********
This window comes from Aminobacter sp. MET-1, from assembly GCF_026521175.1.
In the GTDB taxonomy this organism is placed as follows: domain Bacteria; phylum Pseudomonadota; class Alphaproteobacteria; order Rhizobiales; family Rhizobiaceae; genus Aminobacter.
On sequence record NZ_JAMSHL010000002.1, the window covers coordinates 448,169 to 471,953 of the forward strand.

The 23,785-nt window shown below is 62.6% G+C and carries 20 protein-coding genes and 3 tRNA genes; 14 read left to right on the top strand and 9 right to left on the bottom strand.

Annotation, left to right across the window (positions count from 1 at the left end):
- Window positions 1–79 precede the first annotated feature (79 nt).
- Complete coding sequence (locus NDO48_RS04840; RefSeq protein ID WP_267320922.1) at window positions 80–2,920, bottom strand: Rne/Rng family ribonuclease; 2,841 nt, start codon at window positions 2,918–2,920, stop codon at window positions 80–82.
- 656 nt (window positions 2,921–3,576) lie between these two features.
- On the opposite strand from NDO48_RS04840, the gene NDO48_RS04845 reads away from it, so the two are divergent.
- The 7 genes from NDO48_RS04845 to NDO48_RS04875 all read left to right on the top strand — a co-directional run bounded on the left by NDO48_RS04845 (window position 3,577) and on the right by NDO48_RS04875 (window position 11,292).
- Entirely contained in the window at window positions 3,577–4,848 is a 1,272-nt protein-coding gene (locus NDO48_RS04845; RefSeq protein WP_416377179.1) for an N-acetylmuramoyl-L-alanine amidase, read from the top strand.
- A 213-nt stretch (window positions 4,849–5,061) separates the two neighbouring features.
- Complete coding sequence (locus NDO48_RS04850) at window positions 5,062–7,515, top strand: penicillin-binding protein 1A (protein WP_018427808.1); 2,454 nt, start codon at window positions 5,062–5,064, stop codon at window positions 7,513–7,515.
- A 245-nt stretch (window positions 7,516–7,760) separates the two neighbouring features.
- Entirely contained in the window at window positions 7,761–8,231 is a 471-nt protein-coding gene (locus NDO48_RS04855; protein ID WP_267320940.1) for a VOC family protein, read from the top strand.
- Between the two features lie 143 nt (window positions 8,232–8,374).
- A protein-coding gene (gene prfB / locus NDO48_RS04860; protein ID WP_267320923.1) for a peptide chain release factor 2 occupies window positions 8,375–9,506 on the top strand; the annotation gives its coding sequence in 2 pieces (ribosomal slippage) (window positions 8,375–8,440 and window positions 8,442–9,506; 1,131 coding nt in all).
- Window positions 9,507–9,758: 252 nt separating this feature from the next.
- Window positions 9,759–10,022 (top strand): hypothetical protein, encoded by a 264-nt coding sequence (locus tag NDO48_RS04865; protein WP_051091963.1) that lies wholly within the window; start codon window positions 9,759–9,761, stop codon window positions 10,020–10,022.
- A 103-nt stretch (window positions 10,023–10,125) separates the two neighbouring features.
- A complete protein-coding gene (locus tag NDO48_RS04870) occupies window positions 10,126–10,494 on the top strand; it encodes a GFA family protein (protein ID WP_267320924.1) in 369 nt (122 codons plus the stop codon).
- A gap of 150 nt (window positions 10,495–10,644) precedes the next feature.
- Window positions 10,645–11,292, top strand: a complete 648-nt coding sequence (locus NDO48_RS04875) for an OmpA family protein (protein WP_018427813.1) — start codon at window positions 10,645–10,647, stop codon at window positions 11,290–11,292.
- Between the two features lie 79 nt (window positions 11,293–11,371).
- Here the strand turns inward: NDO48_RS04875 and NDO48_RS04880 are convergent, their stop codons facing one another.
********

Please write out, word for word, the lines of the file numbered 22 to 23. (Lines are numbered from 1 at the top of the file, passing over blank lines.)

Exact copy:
- A gap of 150 nt (window positions 10,495–10,644) precedes the next feature.
- Window positions 10,645–11,292, top strand: a complete 648-nt coding sequence (locus NDO48_RS04875) for an OmpA family protein (protein WP_018427813.1) — start codon at window positions 10,645–10,647, stop codon at window positions 11,290–11,292.